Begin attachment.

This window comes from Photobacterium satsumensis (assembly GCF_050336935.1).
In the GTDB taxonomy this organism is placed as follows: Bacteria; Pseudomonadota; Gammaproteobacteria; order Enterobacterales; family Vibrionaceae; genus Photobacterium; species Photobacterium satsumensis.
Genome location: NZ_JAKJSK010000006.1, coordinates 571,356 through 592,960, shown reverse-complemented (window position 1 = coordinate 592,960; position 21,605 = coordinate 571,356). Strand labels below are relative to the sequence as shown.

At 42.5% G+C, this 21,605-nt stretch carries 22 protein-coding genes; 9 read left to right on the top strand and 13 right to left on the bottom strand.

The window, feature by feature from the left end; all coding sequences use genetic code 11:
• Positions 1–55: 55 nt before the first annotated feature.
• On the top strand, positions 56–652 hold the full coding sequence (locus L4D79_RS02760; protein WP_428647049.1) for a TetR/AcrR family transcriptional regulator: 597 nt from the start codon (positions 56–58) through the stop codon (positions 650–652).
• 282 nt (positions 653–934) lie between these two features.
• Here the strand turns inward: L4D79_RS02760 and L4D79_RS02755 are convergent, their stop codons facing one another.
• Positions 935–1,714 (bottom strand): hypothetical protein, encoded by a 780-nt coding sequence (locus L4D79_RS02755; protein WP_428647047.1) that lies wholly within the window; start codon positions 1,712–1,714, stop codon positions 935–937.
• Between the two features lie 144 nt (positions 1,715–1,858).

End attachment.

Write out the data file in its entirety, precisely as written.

This window comes from Photobacterium satsumensis (assembly GCF_050336935.1).
In the GTDB taxonomy this organism is placed as follows: Bacteria; Pseudomonadota; Gammaproteobacteria; order Enterobacterales; family Vibrionaceae; genus Photobacterium; species Photobacterium satsumensis.
Genome location: NZ_JAKJSK010000006.1, coordinates 571,356 through 592,960, shown reverse-complemented (window position 1 = coordinate 592,960; position 21,605 = coordinate 571,356). Strand labels below are relative to the sequence as shown.

At 42.5% G+C, this 21,605-nt stretch carries 22 protein-coding genes; 9 read left to right on the top strand and 13 right to left on the bottom strand.

The window, feature by feature from the left end; all coding sequences use genetic code 11:
• Positions 1–55: 55 nt before the first annotated feature.
• On the top strand, positions 56–652 hold the full coding sequence (locus L4D79_RS02760; protein WP_428647049.1) for a TetR/AcrR family transcriptional regulator: 597 nt from the start codon (positions 56–58) through the stop codon (positions 650–652).
• 282 nt (positions 653–934) lie between these two features.
• Here the strand turns inward: L4D79_RS02760 and L4D79_RS02755 are convergent, their stop codons facing one another.
• Positions 935–1,714 (bottom strand): hypothetical protein, encoded by a 780-nt coding sequence (locus L4D79_RS02755; protein WP_428647047.1) that lies wholly within the window; start codon positions 1,712–1,714, stop codon positions 935–937.
• Between the two features lie 144 nt (positions 1,715–1,858).